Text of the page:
Friday, October 6, 2017

The Fork in the Road

Posted by: Nicole Luiken

Writing a novel is filled with hundreds of plot decisions, both little and big, let’s call them forks in the road.Your character has a problem: should they do this or that?

Stephen King has described his process as one of archaeology, unearthing a story that’s already there. George R.R. Martin calls his method gardening, planting a seed and seeing what grows. This used to baffle me, but now I suspect they’re just better at choosing the right fork subconsciously.

My subconscious is a lazy jerk. If I try to write without an outline, I end up paralyzed by indecision every few pages or bored with what I’m writing because I’ve taken the wrong fork. A writer friend of mine, Barbara Geiger, calls this taking door number one. She says that the first two options your mind throws up as solutions are often dull and predictable and that it’s the third more original option that’s the way to go. Having figured out door three in advance allows me to write much faster.

Not that outlining means I know everything that's going to happen. I usually know where the road is going in general, but but as I’m writing a little voice will often pipe up telling me that the heroine has it too easy and that something should go wrong. What’s supposed to be a short scene balloons into a chapter. These small forks tend to be decided upon during the act of writing, during what’s called ‘flow’. For example, I'd always planned that Belinda would be kidnapped during the climax of In Truth & Ashes, but falling into a pit in the dark was something that just happened as I typed and I went with it. Unfortunately, I seem to spend half my writing time trying to enter the 'flow' state. Or getting pushed out of it because I've hit a snag.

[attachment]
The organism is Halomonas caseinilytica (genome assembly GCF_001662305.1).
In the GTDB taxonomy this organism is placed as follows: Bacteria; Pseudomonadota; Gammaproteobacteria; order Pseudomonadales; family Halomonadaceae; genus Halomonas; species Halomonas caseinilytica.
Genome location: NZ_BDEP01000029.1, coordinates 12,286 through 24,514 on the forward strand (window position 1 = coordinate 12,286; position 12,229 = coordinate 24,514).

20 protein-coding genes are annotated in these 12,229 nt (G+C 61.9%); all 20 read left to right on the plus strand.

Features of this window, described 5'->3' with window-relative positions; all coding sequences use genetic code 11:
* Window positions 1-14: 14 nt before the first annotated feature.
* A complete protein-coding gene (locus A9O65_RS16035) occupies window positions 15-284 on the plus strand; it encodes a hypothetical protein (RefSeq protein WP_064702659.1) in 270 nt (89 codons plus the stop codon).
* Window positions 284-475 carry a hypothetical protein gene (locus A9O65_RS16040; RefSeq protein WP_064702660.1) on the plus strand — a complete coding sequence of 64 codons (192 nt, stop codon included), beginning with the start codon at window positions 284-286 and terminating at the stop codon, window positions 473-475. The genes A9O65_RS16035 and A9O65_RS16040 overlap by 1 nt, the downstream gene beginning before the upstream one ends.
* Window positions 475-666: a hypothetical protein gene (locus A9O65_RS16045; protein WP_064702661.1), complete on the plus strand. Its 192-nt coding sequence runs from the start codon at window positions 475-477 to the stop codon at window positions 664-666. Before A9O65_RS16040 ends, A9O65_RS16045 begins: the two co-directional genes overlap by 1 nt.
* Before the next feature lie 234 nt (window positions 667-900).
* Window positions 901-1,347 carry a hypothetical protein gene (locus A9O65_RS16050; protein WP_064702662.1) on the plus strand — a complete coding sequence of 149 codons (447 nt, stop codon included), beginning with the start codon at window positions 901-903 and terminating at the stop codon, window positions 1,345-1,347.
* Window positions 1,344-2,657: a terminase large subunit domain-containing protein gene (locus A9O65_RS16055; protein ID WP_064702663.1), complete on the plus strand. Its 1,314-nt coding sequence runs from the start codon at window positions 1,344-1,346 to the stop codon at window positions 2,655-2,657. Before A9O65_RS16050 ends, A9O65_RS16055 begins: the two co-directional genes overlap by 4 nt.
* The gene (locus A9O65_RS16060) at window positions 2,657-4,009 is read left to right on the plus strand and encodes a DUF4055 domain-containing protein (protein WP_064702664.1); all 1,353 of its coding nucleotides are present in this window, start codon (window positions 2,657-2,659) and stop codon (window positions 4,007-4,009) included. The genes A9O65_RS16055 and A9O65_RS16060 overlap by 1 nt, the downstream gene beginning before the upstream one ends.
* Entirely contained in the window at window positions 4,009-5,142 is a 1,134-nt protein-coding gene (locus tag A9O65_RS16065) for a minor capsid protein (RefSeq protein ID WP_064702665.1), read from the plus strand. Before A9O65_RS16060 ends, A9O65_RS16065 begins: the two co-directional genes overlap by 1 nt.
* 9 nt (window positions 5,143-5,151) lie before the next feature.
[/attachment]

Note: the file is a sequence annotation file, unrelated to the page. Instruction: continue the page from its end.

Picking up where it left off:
Maybe pantsers are better at entering a 'flow' state than I am. 

When I get stuck writing, it’s usually a sign that I’ve made a wrong decision somewhere. If I backtrack a page or two I can usually pinpoint the moment and choose a different fork. If I’m really stuck I get out a piece of paper and list off options. Sounds mechanical, right? But the fork that I pick is chosen the same way pantsers write their entire novel: I go with the option that seems in some nebulous way ‘right’ or more interesting to me. There’s really no other reason for changing paths other than artistic sensibility. Trying to continue with the ‘wrong’ path feels like pushing a boulder uphill.

What about you? Do you make the plot up as you go along or outline first? Does your method always work for you? What do you do if it goes wrong?

1 comment:

  1. I definitely know that 'pushing a boulder uphill' feeling. I always take the wrong path if I write too fast. But, much as I'd love to plot the whole novel before I begin, that doesn't work for me either. I have to pants a few chapters then stop and work out how to go forward by making a few notes about possible plot choices. Sometimes I'll use the technique of choosing 20 options. Usually one will jump out as I list them. For some reason that I haven't quite worked out it's usually the tenth option.


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